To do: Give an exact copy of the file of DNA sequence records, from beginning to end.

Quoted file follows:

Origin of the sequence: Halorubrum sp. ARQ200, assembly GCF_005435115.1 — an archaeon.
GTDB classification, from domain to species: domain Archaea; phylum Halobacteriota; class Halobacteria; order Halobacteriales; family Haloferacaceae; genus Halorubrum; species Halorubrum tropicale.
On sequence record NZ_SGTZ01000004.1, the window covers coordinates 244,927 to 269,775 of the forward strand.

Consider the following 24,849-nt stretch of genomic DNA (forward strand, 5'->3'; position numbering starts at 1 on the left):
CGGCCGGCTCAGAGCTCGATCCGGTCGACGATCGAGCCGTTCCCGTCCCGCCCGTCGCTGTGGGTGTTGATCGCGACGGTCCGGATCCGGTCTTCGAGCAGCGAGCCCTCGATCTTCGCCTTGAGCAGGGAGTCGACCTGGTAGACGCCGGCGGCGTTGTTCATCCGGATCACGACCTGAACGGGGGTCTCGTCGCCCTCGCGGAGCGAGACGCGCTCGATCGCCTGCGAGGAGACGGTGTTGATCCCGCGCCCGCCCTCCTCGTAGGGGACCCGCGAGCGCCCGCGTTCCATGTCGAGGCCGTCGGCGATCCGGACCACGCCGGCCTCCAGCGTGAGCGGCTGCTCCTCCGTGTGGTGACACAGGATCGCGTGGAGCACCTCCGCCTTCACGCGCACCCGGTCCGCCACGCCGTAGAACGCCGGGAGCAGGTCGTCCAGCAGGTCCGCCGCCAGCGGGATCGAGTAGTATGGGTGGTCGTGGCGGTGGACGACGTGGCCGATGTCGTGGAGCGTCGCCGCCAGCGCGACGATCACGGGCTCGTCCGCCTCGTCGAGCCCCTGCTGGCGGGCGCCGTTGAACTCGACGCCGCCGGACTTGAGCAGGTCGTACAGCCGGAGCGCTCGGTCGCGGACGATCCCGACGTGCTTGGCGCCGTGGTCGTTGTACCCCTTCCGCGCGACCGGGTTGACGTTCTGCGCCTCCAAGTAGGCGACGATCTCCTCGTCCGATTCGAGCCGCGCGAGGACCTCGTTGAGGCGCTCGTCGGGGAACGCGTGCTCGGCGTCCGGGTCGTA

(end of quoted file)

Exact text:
Origin of the sequence: Halorubrum sp. ARQ200, assembly GCF_005435115.1 — an archaeon.
GTDB classification, from domain to species: domain Archaea; phylum Halobacteriota; class Halobacteria; order Halobacteriales; family Haloferacaceae; genus Halorubrum; species Halorubrum tropicale.
On sequence record NZ_SGTZ01000004.1, the window covers coordinates 244,927 to 269,775 of the forward strand.

Consider the following 24,849-nt stretch of genomic DNA (forward strand, 5'->3'; position numbering starts at 1 on the left):
CGGCCGGCTCAGAGCTCGATCCGGTCGACGATCGAGCCGTTCCCGTCCCGCCCGTCGCTGTGGGTGTTGATCGCGACGGTCCGGATCCGGTCTTCGAGCAGCGAGCCCTCGATCTTCGCCTTGAGCAGGGAGTCGACCTGGTAGACGCCGGCGGCGTTGTTCATCCGGATCACGACCTGAACGGGGGTCTCGTCGCCCTCGCGGAGCGAGACGCGCTCGATCGCCTGCGAGGAGACGGTGTTGATCCCGCGCCCGCCCTCCTCGTAGGGGACCCGCGAGCGCCCGCGTTCCATGTCGAGGCCGTCGGCGATCCGGACCACGCCGGCCTCCAGCGTGAGCGGCTGCTCCTCCGTGTGGTGACACAGGATCGCGTGGAGCACCTCCGCCTTCACGCGCACCCGGTCCGCCACGCCGTAGAACGCCGGGAGCAGGTCGTCCAGCAGGTCCGCCGCCAGCGGGATCGAGTAGTATGGGTGGTCGTGGCGGTGGACGACGTGGCCGATGTCGTGGAGCGTCGCCGCCAGCGCGACGATCACGGGCTCGTCCGCCTCGTCGAGCCCCTGCTGGCGGGCGCCGTTGAACTCGACGCCGCCGGACTTGAGCAGGTCGTACAGCCGGAGCGCTCGGTCGCGGACGATCCCGACGTGCTTGGCGCCGTGGTCGTTGTACCCCTTCCGCGCGACCGGGTTGACGTTCTGCGCCTCCAAGTAGGCGACGATCTCCTCGTCCGATTCGAGCCGCGCGAGGACCTCGTTGAGGCGCTCGTCGGGGAACGCGTGCTCGGCGTCCGGGTCGTA